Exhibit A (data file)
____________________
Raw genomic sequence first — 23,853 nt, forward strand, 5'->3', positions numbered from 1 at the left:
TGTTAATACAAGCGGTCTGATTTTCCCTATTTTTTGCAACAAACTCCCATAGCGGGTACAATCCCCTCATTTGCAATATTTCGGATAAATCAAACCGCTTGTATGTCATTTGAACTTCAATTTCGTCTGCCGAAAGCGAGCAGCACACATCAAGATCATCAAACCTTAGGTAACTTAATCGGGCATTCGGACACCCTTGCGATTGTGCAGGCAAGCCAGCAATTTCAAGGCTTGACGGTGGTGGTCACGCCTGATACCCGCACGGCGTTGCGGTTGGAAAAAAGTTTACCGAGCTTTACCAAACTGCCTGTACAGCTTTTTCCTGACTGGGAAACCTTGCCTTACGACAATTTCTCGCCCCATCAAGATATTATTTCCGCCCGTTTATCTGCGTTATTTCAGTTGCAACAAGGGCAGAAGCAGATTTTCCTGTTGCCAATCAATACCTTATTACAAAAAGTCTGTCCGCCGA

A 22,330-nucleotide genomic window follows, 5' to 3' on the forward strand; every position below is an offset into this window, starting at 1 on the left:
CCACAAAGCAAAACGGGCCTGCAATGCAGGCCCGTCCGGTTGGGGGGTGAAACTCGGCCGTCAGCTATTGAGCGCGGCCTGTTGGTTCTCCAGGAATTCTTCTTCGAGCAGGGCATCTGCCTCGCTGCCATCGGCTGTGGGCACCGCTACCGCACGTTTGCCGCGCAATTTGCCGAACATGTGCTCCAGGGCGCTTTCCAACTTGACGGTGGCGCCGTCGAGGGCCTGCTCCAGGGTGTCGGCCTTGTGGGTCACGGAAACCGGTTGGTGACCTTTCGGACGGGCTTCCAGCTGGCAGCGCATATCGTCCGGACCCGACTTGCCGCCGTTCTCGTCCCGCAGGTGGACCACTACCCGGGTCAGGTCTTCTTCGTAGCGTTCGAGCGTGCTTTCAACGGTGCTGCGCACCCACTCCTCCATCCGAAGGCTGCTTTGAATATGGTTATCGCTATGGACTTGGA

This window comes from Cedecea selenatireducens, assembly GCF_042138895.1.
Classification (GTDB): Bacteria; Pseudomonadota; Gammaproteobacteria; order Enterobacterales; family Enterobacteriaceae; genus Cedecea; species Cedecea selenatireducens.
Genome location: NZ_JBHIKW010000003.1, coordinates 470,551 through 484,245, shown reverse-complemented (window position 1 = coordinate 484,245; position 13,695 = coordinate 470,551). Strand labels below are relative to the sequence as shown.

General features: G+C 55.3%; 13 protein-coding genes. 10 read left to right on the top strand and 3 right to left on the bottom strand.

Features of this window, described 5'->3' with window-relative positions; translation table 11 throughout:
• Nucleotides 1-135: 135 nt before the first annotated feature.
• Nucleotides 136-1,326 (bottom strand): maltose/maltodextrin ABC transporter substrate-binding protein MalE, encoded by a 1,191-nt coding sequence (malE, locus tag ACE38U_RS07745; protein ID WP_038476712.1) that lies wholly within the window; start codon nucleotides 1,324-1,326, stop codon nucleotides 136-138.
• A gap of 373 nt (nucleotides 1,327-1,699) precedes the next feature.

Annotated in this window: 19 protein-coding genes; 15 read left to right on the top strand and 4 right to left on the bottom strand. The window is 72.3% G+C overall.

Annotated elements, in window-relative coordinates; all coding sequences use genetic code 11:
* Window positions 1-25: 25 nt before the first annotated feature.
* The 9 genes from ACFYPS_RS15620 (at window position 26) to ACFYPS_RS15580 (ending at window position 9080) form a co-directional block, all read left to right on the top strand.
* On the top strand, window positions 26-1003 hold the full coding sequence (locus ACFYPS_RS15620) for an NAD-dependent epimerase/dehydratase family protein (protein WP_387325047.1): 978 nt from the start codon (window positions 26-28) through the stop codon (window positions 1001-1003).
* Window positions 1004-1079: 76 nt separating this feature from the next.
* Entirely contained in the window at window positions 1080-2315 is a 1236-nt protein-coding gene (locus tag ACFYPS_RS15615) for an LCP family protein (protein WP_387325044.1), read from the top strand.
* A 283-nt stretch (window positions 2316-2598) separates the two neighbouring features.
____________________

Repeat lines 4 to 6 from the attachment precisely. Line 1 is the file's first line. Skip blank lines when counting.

CCACAAAGCAAAACGGGCCTGCAATGCAGGCCCGTCCGGTTGGGGGGTGAAACTCGGCCGTCAGCTATTGAGCGCGGCCTGTTGGTTCTCCAGGAATTCTTCTTCGAGCAGGGCATCTGCCTCGCTGCCATCGGCTGTGGGCACCGCTACCGCACGTTTGCCGCGCAATTTGCCGAACATGTGCTCCAGGGCGCTTTCCAACTTGACGGTGGCGCCGTCGAGGGCCTGCTCCAGGGTGTCGGCCTTGTGGGTCACGGAAACCGGTTGGTGACCTTTCGGACGGGCTTCCAGCTGGCAGCGCATATCGTCCGGACCCGACTTGCCGCCGTTCTCGTCCCGCAGGTGGACCACTACCCGGGTCAGGTCTTCTTCGTAGCGTTCGAGCGTGCTTTCAACGGTGCTGCGCACCCACTCCTCCATCCGAAGGCTGCTTTGAATATGGTTATCGCTATGGACTTGGA

This window comes from Cedecea selenatireducens, assembly GCF_042138895.1.
Classification (GTDB): Bacteria; Pseudomonadota; Gammaproteobacteria; order Enterobacterales; family Enterobacteriaceae; genus Cedecea; species Cedecea selenatireducens.